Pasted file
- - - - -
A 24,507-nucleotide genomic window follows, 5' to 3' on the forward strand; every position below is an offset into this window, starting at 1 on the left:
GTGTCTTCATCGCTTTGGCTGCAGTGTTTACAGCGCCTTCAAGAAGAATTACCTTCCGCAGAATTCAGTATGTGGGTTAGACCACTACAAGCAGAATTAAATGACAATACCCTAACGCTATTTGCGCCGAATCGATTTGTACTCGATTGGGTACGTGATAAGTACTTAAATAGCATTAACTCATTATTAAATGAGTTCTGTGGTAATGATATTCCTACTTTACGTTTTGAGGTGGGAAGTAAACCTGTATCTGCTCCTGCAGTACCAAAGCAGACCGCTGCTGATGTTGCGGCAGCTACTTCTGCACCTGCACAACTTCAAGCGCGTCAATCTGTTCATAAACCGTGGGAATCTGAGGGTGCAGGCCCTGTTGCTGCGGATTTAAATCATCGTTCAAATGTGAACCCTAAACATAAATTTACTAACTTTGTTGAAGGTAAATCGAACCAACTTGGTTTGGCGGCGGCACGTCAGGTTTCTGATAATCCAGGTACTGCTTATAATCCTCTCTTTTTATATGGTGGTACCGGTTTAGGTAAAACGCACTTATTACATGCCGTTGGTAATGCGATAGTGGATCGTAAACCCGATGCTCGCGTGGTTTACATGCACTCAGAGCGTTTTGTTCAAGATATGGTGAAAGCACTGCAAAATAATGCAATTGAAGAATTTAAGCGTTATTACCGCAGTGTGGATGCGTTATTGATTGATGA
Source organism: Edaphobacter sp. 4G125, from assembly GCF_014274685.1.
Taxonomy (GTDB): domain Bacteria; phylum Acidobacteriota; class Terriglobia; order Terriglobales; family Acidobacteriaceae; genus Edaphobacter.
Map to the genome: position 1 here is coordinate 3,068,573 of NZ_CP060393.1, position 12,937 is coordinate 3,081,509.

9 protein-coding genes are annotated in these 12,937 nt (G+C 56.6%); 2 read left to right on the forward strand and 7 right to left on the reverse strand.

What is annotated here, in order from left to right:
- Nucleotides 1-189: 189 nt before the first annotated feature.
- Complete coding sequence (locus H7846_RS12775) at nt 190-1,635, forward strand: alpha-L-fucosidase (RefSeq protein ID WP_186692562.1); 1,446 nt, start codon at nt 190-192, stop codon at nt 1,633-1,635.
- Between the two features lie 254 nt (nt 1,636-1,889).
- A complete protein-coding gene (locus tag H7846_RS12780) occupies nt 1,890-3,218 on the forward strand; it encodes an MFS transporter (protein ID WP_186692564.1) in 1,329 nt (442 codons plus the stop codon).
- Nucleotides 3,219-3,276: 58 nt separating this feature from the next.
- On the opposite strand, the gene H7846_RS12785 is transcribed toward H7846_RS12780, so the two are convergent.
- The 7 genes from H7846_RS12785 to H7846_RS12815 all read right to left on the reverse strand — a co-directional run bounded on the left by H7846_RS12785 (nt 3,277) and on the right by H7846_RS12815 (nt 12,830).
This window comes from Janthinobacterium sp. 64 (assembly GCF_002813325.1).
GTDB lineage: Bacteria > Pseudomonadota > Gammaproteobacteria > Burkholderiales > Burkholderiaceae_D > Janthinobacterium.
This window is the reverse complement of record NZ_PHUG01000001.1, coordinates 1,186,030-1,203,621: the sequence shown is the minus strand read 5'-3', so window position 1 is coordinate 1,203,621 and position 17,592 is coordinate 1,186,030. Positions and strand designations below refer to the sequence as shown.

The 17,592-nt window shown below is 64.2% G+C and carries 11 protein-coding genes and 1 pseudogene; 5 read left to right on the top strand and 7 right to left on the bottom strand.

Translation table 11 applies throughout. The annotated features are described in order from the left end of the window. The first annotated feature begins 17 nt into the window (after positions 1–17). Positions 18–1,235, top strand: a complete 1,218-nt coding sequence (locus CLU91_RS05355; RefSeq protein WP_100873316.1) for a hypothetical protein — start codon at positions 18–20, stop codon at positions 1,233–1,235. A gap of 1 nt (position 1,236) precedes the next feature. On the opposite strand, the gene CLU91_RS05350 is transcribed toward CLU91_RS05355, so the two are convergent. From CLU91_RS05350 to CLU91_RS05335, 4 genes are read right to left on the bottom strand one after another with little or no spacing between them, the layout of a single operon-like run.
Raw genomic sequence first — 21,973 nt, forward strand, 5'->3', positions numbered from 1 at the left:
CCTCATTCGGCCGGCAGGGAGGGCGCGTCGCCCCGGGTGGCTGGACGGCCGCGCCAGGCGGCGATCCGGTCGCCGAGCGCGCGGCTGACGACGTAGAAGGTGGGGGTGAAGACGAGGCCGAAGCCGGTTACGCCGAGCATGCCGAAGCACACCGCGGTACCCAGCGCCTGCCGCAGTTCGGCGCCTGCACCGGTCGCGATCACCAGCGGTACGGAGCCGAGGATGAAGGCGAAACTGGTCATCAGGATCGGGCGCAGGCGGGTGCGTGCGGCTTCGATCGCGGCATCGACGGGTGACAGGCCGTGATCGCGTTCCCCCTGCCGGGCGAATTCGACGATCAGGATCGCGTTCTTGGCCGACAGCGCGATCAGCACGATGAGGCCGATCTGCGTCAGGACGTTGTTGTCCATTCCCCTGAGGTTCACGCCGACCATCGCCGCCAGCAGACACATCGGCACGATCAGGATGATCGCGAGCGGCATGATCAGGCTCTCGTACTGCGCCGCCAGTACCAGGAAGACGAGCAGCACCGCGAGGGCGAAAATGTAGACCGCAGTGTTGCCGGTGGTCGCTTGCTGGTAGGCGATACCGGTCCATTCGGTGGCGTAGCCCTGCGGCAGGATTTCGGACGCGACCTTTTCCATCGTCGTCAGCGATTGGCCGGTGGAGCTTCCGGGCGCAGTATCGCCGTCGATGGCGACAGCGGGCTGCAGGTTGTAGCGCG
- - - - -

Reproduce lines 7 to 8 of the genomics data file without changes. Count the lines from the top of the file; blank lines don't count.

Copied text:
What is annotated here, in order from left to right:
- Nucleotides 1-189: 189 nt before the first annotated feature.